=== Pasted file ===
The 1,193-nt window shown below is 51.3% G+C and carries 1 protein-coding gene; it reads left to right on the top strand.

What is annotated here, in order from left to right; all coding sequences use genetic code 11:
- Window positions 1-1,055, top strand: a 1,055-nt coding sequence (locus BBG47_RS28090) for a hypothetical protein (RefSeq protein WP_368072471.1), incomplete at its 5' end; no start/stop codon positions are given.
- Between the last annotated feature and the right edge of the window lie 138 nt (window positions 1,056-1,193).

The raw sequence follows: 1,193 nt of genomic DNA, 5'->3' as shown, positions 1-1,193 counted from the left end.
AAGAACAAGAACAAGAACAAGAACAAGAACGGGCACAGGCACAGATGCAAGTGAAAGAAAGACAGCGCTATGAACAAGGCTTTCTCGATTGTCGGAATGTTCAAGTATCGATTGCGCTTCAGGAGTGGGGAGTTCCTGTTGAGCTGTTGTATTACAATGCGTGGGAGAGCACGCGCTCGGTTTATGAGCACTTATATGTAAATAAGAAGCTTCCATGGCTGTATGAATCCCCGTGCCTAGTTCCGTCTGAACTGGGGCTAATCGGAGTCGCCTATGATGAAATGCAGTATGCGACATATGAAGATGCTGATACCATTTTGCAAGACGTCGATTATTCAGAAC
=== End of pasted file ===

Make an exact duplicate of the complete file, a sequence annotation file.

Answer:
The 1,193-nt window shown below is 51.3% G+C and carries 1 protein-coding gene; it reads left to right on the top strand.

What is annotated here, in order from left to right; all coding sequences use genetic code 11:
- Window positions 1-1,055, top strand: a 1,055-nt coding sequence (locus BBG47_RS28090) for a hypothetical protein (RefSeq protein WP_368072471.1), incomplete at its 5' end; no start/stop codon positions are given.
- Between the last annotated feature and the right edge of the window lie 138 nt (window positions 1,056-1,193).

The raw sequence follows: 1,193 nt of genomic DNA, 5'->3' as shown, positions 1-1,193 counted from the left end.
AAGAACAAGAACAAGAACAAGAACAAGAACGGGCACAGGCACAGATGCAAGTGAAAGAAAGACAGCGCTATGAACAAGGCTTTCTCGATTGTCGGAATGTTCAAGTATCGATTGCGCTTCAGGAGTGGGGAGTTCCTGTTGAGCTGTTGTATTACAATGCGTGGGAGAGCACGCGCTCGGTTTATGAGCACTTATATGTAAATAAGAAGCTTCCATGGCTGTATGAATCCCCGTGCCTAGTTCCGTCTGAACTGGGGCTAATCGGAGTCGCCTATGATGAAATGCAGTATGCGACATATGAAGATGCTGATACCATTTTGCAAGACGTCGATTATTCAGAAC